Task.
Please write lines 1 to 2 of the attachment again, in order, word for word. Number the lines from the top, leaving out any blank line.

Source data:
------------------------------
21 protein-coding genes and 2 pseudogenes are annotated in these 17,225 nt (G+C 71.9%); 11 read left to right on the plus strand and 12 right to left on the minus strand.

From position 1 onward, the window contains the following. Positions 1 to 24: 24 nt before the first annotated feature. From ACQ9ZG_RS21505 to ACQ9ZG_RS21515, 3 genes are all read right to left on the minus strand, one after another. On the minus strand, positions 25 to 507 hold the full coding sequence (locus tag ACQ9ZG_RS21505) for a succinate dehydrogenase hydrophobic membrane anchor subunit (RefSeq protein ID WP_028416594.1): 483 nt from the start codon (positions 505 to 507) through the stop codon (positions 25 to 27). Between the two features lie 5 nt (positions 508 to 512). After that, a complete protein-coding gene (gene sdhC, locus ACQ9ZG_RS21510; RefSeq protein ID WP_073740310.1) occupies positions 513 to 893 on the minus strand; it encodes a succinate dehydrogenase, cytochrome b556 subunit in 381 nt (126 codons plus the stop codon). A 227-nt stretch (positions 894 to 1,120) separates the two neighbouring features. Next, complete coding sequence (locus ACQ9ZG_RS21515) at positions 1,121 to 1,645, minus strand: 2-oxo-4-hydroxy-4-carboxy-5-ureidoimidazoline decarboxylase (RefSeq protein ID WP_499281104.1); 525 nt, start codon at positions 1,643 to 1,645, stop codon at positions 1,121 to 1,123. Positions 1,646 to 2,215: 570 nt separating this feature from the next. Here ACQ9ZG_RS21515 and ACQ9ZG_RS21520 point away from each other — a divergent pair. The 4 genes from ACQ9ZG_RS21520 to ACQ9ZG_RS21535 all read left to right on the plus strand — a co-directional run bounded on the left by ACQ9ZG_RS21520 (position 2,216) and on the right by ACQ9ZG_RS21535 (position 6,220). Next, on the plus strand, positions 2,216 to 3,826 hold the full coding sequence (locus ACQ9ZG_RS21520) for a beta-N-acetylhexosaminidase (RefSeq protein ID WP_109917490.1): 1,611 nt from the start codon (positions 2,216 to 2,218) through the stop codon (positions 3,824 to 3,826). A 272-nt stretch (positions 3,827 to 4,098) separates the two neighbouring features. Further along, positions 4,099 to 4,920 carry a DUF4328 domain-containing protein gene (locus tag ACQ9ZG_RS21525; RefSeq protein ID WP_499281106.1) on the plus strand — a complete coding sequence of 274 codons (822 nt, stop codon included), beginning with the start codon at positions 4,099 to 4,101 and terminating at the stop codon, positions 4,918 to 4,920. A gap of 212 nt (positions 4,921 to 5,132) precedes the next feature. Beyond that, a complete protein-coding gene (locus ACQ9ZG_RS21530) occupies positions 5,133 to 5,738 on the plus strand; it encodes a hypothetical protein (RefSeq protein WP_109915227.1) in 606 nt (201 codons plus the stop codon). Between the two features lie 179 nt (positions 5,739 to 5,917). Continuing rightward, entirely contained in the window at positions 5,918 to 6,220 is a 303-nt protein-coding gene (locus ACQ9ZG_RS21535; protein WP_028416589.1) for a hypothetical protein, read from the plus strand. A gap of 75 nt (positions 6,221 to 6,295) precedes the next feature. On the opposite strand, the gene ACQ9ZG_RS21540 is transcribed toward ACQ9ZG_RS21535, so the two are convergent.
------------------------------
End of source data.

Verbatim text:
21 protein-coding genes and 2 pseudogenes are annotated in these 17,225 nt (G+C 71.9%); 11 read left to right on the plus strand and 12 right to left on the minus strand.

From position 1 onward, the window contains the following. Positions 1 to 24: 24 nt before the first annotated feature. From ACQ9ZG_RS21505 to ACQ9ZG_RS21515, 3 genes are all read right to left on the minus strand, one after another. On the minus strand, positions 25 to 507 hold the full coding sequence (locus tag ACQ9ZG_RS21505) for a succinate dehydrogenase hydrophobic membrane anchor subunit (RefSeq protein ID WP_028416594.1): 483 nt from the start codon (positions 505 to 507) through the stop codon (positions 25 to 27). Between the two features lie 5 nt (positions 508 to 512). After that, a complete protein-coding gene (gene sdhC, locus ACQ9ZG_RS21510; RefSeq protein ID WP_073740310.1) occupies positions 513 to 893 on the minus strand; it encodes a succinate dehydrogenase, cytochrome b556 subunit in 381 nt (126 codons plus the stop codon). A 227-nt stretch (positions 894 to 1,120) separates the two neighbouring features. Next, complete coding sequence (locus ACQ9ZG_RS21515) at positions 1,121 to 1,645, minus strand: 2-oxo-4-hydroxy-4-carboxy-5-ureidoimidazoline decarboxylase (RefSeq protein ID WP_499281104.1); 525 nt, start codon at positions 1,643 to 1,645, stop codon at positions 1,121 to 1,123. Positions 1,646 to 2,215: 570 nt separating this feature from the next. Here ACQ9ZG_RS21515 and ACQ9ZG_RS21520 point away from each other — a divergent pair. The 4 genes from ACQ9ZG_RS21520 to ACQ9ZG_RS21535 all read left to right on the plus strand — a co-directional run bounded on the left by ACQ9ZG_RS21520 (position 2,216) and on the right by ACQ9ZG_RS21535 (position 6,220). Next, on the plus strand, positions 2,216 to 3,826 hold the full coding sequence (locus ACQ9ZG_RS21520) for a beta-N-acetylhexosaminidase (RefSeq protein ID WP_109917490.1): 1,611 nt from the start codon (positions 2,216 to 2,218) through the stop codon (positions 3,824 to 3,826). A 272-nt stretch (positions 3,827 to 4,098) separates the two neighbouring features. Further along, positions 4,099 to 4,920 carry a DUF4328 domain-containing protein gene (locus tag ACQ9ZG_RS21525; RefSeq protein ID WP_499281106.1) on the plus strand — a complete coding sequence of 274 codons (822 nt, stop codon included), beginning with the start codon at positions 4,099 to 4,101 and terminating at the stop codon, positions 4,918 to 4,920. A gap of 212 nt (positions 4,921 to 5,132) precedes the next feature. Beyond that, a complete protein-coding gene (locus ACQ9ZG_RS21530) occupies positions 5,133 to 5,738 on the plus strand; it encodes a hypothetical protein (RefSeq protein WP_109915227.1) in 606 nt (201 codons plus the stop codon). Between the two features lie 179 nt (positions 5,739 to 5,917). Continuing rightward, entirely contained in the window at positions 5,918 to 6,220 is a 303-nt protein-coding gene (locus ACQ9ZG_RS21535; protein WP_028416589.1) for a hypothetical protein, read from the plus strand. A gap of 75 nt (positions 6,221 to 6,295) precedes the next feature. On the opposite strand, the gene ACQ9ZG_RS21540 is transcribed toward ACQ9ZG_RS21535, so the two are convergent.